Dynatrace supports you in defining your own process group properties via any user-provided Dynatrace Cloud Foundry service that’s bound to your application. This capability allows you to add information about, for example, the owner or GitHub repository of a Cloud Foundry application. You can also add version information related to the application itself or used Cloud Foundry buildpacks. Check out this blog post about process group metadata for Cloud Foundry applications for more details on the supported use cases.
Process detection rules for Cloud Foundry applications
Customize the composition of Cloud Foundry process groups even in application-only mode
We’ve made process group detection rules available for all Cloud Foundry buildpack integrations. This enables you to adapt the composition of Cloud Foundry process groups also in application-only mode. This can be helpful for monitoring blue/green deployment scenarios. Please note that process group detection settings and rules only affect the composition of process groups. If you want to change how a process group is named, you have to use process group naming rules instead.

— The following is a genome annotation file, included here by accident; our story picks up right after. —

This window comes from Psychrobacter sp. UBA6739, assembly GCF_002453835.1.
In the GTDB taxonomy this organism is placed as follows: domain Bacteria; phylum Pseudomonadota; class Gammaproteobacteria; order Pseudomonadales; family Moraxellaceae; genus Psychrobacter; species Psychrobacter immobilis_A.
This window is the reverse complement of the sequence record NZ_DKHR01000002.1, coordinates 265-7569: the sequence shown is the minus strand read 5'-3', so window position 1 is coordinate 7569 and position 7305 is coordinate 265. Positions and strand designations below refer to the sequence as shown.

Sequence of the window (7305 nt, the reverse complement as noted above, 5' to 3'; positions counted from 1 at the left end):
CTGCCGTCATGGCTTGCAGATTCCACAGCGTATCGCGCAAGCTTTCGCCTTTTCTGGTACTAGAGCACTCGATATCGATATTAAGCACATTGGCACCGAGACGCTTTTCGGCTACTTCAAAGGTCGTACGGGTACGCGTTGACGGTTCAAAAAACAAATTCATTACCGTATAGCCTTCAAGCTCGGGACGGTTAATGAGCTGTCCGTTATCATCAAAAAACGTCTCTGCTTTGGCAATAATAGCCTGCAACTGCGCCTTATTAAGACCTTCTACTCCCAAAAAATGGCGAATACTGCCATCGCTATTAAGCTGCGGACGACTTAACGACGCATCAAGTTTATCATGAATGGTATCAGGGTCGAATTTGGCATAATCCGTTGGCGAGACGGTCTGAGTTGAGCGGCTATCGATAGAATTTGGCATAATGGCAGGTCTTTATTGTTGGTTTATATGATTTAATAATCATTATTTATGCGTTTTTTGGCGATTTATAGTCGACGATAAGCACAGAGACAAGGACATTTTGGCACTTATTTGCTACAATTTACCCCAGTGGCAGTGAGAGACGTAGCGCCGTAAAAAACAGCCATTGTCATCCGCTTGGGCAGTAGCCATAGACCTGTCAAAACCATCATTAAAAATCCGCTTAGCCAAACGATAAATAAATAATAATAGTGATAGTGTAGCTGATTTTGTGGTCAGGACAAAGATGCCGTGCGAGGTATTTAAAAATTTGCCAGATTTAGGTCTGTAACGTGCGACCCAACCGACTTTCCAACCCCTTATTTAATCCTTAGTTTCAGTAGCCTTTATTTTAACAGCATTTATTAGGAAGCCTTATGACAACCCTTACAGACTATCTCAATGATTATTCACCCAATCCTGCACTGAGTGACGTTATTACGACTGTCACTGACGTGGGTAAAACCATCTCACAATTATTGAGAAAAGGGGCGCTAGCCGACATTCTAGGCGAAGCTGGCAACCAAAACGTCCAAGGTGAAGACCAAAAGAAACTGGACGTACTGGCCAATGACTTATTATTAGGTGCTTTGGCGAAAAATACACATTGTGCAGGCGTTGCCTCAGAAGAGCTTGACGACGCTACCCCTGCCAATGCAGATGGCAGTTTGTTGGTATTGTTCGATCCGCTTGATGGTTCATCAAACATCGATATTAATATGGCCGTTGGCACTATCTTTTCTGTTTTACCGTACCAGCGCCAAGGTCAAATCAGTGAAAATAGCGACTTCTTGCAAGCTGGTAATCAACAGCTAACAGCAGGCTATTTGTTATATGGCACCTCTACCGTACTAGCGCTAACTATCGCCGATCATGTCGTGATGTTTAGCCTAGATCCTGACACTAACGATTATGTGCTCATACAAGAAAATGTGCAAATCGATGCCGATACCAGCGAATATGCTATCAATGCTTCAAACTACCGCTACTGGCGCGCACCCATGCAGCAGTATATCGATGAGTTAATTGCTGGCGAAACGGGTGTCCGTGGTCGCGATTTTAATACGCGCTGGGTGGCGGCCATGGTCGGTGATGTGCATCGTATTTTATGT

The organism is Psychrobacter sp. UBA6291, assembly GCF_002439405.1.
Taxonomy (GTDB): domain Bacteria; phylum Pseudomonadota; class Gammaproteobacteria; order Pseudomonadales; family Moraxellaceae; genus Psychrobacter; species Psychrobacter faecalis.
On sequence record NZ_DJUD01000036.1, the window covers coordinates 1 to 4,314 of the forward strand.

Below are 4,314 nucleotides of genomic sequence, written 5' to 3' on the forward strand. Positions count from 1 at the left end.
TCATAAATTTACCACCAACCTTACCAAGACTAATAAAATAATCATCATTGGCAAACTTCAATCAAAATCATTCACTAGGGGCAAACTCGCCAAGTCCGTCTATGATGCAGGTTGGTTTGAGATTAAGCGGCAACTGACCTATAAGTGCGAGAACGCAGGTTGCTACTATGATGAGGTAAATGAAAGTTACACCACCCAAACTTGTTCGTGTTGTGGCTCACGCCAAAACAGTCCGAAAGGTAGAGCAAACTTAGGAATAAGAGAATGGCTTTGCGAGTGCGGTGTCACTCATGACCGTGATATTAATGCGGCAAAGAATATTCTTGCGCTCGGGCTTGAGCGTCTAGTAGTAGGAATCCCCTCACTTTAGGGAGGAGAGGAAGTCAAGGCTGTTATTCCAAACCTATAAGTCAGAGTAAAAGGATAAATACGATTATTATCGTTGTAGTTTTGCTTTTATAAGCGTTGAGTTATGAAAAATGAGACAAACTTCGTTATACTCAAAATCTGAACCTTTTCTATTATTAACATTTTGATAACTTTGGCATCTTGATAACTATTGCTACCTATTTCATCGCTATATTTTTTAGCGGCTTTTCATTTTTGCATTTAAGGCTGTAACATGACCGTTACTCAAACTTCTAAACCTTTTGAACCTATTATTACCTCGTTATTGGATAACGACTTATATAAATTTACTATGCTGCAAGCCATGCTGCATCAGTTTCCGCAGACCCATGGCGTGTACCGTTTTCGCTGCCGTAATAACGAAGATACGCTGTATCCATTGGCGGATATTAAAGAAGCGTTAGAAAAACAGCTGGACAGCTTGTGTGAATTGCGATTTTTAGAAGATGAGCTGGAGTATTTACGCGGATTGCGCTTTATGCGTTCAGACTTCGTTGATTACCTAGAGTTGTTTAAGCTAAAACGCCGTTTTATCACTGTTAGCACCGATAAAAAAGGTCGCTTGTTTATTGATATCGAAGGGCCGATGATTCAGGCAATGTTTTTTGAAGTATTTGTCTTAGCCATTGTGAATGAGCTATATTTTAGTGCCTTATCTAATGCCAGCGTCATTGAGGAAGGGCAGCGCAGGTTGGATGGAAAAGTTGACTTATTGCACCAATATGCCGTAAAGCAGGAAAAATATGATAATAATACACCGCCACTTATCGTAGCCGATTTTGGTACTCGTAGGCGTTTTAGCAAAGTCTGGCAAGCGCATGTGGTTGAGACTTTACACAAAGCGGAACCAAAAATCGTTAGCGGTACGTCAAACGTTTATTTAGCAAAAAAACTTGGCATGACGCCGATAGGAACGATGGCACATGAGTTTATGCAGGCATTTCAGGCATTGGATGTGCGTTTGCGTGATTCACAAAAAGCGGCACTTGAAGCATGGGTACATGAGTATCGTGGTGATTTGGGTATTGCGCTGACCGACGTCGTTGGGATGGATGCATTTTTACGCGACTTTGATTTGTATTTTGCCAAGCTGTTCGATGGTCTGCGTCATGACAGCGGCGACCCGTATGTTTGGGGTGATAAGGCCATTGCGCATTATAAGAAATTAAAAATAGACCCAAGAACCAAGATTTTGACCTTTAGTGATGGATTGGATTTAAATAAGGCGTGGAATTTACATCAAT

BOSH instance metadata for Cloud Foundry VMs
Organize large-scale Cloud Foundry environments based on auto-detected BOSH instance metadata
In addition to general-purpose host properties like virtualization and architecture, Dynatrace OneAgent also automatically detects BOSH instance metadata for your Cloud Foundry foundation VMs:
- BOSH Instance ID—Unique identifier of a BOSH-managed VM
- BOSH Instance Name—Name of a BOSH-managed VM
- BOSH Availability Zone—Location information for a BOSH-managed VM
- BOSH Deployment ID—Unique identifier of the deployment that a BOSH-managed VM belongs to
You can use the automatically discovered BOSH instance metadata to manage large Cloud Foundry environments in several ways, for example, for auto-tagging rules based on BOSH instance metadata to group all entities that belong to the same BOSH deployment. To learn more, check out our blog post about leveraging BOSH instance metadata.
Cloud Foundry organizations for management zones
Slice and dice your Dynatrace environment with management zones that reflect Cloud Foundry organizations
Dynatrace automatically detects the organizations that are related to your Cloud Foundry foundations. The
Cloud Foundry organization property exists at the process level with the other Cloud Foundry properties that Dynatrace detects automatically:
application ID, and
instance index (see example below). You can leverage the
Cloud Foundry organization property to create management zones that represent your Cloud Foundry organizations, including any associated applications that are hosted by these organizations. You can learn more from our blog post about using Cloud Foundry organizations within Dynatrace and help guidelines on how to connect your Cloud Foundry foundation.